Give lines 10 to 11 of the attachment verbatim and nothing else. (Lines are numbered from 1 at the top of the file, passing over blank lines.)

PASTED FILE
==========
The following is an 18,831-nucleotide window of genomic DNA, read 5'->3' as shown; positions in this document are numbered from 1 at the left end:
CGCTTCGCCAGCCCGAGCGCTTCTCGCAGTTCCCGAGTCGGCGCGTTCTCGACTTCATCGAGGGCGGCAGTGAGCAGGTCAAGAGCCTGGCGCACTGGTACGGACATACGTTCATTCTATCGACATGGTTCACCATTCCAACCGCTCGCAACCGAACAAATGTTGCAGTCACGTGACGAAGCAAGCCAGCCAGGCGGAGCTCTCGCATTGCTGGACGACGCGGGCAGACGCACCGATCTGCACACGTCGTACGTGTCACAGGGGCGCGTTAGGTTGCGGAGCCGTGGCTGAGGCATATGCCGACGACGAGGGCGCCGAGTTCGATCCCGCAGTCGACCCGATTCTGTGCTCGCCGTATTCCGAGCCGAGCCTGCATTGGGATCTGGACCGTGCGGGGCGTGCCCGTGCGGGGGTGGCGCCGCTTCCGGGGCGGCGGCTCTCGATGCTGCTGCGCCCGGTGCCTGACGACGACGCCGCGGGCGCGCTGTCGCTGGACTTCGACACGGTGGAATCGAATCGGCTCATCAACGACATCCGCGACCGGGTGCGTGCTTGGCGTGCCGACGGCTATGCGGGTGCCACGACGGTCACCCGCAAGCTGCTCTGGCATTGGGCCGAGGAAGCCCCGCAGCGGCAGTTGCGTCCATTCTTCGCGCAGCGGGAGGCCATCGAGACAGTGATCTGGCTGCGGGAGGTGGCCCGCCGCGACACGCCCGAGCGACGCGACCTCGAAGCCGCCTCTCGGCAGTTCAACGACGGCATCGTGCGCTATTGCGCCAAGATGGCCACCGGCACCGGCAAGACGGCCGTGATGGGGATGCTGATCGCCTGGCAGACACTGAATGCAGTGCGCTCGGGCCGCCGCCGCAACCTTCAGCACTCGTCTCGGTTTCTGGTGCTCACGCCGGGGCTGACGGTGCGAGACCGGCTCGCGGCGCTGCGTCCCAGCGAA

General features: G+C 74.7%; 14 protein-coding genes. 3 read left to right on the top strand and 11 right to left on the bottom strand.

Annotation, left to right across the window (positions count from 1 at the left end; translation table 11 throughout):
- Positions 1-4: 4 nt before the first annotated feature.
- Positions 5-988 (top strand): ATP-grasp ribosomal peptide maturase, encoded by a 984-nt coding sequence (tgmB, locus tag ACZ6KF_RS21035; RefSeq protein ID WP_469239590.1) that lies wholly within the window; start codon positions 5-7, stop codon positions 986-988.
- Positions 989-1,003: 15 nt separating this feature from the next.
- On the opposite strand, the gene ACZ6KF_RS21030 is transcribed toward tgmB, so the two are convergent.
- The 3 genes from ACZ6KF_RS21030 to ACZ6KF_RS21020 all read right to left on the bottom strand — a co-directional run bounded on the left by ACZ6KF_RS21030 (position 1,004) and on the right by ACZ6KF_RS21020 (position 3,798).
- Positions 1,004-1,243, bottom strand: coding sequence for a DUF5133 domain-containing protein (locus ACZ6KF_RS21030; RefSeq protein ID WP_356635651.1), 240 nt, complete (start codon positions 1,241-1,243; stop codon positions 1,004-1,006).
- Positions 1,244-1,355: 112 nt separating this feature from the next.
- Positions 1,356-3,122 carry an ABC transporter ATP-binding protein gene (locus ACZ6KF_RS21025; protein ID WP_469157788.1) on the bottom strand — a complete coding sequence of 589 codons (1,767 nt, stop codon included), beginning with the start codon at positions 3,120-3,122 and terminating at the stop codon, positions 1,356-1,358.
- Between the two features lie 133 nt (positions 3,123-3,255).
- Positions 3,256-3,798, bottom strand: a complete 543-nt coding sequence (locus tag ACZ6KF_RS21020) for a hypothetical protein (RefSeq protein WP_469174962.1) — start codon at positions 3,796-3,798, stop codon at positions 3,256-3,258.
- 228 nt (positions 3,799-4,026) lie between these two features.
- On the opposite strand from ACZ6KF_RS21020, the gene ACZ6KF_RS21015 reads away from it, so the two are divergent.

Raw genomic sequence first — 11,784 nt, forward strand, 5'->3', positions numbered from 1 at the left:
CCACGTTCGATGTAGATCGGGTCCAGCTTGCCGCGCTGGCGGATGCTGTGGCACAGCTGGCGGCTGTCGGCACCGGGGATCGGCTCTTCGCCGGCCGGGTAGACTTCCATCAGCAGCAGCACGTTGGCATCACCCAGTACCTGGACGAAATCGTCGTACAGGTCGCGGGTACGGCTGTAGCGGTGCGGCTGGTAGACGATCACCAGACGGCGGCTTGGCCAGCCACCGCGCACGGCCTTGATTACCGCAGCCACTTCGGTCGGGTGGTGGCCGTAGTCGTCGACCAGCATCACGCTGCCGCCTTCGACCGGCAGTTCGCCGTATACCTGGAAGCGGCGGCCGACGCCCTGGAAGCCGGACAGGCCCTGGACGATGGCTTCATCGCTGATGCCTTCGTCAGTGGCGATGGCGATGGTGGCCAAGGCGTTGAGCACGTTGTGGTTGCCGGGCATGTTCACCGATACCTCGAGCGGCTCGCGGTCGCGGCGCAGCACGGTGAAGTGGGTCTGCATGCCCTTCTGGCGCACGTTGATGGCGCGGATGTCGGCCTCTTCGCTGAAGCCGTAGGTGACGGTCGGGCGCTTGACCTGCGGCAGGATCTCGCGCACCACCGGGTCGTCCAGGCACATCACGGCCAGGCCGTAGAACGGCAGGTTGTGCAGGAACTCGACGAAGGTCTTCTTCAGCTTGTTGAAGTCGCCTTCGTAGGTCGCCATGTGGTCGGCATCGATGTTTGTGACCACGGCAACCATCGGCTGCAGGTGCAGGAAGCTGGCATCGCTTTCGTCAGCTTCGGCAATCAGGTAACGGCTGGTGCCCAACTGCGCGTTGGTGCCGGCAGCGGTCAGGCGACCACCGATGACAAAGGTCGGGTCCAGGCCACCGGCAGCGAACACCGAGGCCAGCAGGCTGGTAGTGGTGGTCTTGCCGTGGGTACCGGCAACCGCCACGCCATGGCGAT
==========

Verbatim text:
- Positions 1,004-1,243, bottom strand: coding sequence for a DUF5133 domain-containing protein (locus ACZ6KF_RS21030; RefSeq protein ID WP_356635651.1), 240 nt, complete (start codon positions 1,241-1,243; stop codon positions 1,004-1,006).
- Positions 1,244-1,355: 112 nt separating this feature from the next.